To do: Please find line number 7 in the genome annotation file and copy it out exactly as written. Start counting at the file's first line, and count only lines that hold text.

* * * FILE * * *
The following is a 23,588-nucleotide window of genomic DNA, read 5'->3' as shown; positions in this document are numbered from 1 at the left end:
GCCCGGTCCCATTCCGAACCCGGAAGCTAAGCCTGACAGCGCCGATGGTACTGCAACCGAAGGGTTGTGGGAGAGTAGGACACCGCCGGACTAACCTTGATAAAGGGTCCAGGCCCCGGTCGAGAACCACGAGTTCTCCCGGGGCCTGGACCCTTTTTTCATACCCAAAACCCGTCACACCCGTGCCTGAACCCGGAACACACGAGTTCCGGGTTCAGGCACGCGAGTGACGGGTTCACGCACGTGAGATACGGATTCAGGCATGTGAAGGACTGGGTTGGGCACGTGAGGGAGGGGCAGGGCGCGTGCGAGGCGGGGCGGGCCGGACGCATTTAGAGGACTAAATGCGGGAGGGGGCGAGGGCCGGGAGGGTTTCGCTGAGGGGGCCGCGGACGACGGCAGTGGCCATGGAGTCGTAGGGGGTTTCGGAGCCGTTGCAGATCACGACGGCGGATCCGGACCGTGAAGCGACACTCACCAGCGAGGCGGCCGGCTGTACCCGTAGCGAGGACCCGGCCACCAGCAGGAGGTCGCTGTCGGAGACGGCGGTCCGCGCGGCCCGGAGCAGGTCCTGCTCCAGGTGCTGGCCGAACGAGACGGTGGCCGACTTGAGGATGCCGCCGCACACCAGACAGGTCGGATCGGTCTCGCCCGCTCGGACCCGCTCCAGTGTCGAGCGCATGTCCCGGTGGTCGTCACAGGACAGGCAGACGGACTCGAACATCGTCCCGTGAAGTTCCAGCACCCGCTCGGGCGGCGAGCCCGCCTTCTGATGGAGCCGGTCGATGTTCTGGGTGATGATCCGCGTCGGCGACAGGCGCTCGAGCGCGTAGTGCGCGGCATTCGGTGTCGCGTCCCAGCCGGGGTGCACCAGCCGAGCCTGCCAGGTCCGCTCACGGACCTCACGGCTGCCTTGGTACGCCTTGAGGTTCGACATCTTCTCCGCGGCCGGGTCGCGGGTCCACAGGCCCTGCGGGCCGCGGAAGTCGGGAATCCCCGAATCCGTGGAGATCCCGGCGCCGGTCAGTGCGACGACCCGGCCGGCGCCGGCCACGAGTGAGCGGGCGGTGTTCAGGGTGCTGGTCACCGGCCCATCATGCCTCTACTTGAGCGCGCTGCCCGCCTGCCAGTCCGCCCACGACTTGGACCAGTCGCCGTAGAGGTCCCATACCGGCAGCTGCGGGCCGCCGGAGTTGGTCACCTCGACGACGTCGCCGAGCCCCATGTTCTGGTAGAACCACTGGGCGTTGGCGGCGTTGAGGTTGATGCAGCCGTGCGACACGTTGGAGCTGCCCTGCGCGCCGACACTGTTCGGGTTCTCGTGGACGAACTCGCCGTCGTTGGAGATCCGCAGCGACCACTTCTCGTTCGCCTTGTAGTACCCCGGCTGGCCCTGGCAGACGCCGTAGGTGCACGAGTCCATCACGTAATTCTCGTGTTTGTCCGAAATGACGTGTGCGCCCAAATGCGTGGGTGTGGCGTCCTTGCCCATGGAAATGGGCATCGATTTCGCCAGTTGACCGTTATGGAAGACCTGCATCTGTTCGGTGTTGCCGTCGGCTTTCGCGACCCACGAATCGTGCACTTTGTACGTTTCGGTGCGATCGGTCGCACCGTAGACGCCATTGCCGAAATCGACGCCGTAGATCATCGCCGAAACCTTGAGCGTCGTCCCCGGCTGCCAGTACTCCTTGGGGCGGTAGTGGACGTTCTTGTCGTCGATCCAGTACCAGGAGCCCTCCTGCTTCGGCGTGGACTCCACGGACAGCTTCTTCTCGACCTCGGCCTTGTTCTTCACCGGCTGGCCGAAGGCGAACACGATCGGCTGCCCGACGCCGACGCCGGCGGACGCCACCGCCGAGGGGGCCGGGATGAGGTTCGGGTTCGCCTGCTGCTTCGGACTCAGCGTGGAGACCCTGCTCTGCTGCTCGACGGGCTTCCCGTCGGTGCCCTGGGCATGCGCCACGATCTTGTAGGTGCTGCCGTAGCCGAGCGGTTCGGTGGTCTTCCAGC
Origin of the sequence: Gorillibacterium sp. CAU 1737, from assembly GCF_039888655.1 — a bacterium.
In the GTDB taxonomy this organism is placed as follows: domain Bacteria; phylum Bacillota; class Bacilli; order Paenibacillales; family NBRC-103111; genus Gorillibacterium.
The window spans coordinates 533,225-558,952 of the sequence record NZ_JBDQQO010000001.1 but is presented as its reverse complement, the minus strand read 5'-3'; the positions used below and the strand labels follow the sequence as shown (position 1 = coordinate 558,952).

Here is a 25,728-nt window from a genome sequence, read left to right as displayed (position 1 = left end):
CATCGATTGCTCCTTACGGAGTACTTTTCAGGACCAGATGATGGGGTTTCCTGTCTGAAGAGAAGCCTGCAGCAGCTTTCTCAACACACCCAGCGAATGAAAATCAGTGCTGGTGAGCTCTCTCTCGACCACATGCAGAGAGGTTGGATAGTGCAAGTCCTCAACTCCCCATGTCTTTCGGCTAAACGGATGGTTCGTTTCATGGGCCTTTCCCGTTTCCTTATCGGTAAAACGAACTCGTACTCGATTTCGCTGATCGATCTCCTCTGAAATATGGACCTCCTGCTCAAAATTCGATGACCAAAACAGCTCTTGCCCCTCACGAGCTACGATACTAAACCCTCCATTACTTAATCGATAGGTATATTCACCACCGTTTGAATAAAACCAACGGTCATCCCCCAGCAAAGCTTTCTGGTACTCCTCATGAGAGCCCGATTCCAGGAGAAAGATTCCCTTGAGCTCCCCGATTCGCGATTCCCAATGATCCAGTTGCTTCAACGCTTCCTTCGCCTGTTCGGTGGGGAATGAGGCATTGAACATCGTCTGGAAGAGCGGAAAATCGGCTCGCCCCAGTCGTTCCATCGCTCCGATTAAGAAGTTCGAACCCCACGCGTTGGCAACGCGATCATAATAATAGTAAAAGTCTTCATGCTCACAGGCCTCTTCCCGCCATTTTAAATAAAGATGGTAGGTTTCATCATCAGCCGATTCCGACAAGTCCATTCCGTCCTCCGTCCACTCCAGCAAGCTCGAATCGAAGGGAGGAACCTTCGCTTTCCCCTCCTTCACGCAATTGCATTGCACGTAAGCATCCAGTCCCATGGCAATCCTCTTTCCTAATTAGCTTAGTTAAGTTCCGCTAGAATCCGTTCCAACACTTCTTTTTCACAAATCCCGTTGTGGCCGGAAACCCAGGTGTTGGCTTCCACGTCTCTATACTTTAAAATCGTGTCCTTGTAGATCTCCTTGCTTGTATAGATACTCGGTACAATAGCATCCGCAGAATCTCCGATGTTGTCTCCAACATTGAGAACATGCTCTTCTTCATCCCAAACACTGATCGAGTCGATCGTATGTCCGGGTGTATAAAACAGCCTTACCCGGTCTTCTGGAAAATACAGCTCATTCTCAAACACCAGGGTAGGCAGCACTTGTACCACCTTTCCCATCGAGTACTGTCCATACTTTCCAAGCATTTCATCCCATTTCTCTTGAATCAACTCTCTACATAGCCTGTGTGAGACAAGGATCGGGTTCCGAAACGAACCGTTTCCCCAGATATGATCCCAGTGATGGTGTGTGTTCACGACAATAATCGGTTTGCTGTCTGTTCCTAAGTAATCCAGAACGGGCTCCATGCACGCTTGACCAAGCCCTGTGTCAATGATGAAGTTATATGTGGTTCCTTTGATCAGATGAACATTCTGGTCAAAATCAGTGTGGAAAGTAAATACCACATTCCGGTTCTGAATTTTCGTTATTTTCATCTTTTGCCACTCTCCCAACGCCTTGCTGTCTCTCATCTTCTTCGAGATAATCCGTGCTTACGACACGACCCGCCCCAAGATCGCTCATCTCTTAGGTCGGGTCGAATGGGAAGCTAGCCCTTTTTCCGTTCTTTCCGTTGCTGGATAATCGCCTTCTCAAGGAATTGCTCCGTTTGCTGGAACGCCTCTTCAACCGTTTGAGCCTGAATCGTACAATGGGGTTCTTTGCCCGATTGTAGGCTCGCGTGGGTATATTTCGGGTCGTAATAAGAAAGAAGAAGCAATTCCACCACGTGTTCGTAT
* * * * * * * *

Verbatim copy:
CATCGATTGCTCCTTACGGAGTACTTTTCAGGACCAGATGATGGGGTTTCCTGTCTGAAGAGAAGCCTGCAGCAGCTTTCTCAACACACCCAGCGAATGAAAATCAGTGCTGGTGAGCTCTCTCTCGACCACATGCAGAGAGGTTGGATAGTGCAAGTCCTCAACTCCCCATGTCTTTCGGCTAAACGGATGGTTCGTTTCATGGGCCTTTCCCGTTTCCTTATCGGTAAAACGAACTCGTACTCGATTTCGCTGATCGATCTCCTCTGAAATATGGACCTCCTGCTCAAAATTCGATGACCAAAACAGCTCTTGCCCCTCACGAGCTACGATACTAAACCCTCCATTACTTAATCGATAGGTATATTCACCACCGTTTGAATAAAACCAACGGTCATCCCCCAGCAAAGCTTTCTGGTACTCCTCATGAGAGCCCGATTCCAGGAGAAAGATTCCCTTGAGCTCCCCGATTCGCGATTCCCAATGATCCAGTTGCTTCAACGCTTCCTTCGCCTGTTCGGTGGGGAATGAGGCATTGAACATCGTCTGGAAGAGCGGAAAATCGGCTCGCCCCAGTCGTTCCATCGCTCCGATTAAGAAGTTCGAACCCCACGCGTTGGCAACGCGATCATAATAATAGTAAAAGTCTTCATGCTCACAGGCCTCTTCCCGCCATTTTAAATAAAGATGGTAGGTTTCATCATCAGCCGATTCCGACAAGTCCATTCCGTCCTCCGTCCACTCCAGCAAGCTCGAATCGAAGGGAGGAACCTTCGCTTTCCCCTCCTTCACGCAATTGCATTGCACGTAAGCATCCAGTCCCATGGCAATCCTCTTTCCTAATTAGCTTAGTTAAGTTCCGCTAGAATCCGTTCCAACACTTCTTTTTCACAAATCCCGTTGTGGCCGGAAACCCAGGTGTTGGCTTCCACGTCTCTATACTTTAAAATCGTGTCCTTGTAGATCTCCTTGCTTGTATAGATACTCGGTACAATAGCATCCGCAGAATCTCCGATGTTGTCTCCAACATTGAGAACATGCTCTTCTTCATCCCAAACACTGATCGAGTCGATCGTATGTCCGGGTGTATAAAACAGCCTTACCCGGTCTTCTGGAAAATACAGCTCATTCTCAAACACCAGGGTAGGCAGCACTTGTACCACCTTTCCCATCGAGTACTGTCCATACTTTCCAAGCATTTCATCCCATTTCTCTTGAATCAACTCTCTACATAGCCTGTGTGAGACAAGGATCGGGTTCCGAAACGAACCGTTTCCCCAGATATGATCCCAGTGATGGTGTGTGTTCACGACAATAATCGGTTTGCTGTCTGTTCCTAAGTAATCCAGAACGGGCTCCATGCACGCTTGACCAAGCCCTGTGTCAATGATGAAGTTATATGTGGTTCCTTTGATCAGATGAACATTCTGGTCAAAATCAGTGTGGAAAGTAAATACCACATTCCGGTTCTGAATTTTCGTTATTTTCATCTTTTGCCACTCTCCCAACGCCTTGCTGTCTCTCATCTTCTTCGAGATAATCCGTGCTTACGACACGACCCGCCCCAAGATCGCTCATCTCTTAGGTCGGGTCGAATGGGAAGCTAGCCCTTTTTCCGTTCTTTCCGTTGCTGGATAATCGCCTTCTCAAGGAATTGCTCCGTTTGCTGGAACGCCTCTTCAACCGTTTGAGCCTGAATCGTACAATGGGGTTCTTTGCCCGATTGTAGGCTCGCGTGGGTATATTTCGGGTCGTAATAAGAAAGAAGAAGCAATTCCACCACGTGTTCGTAT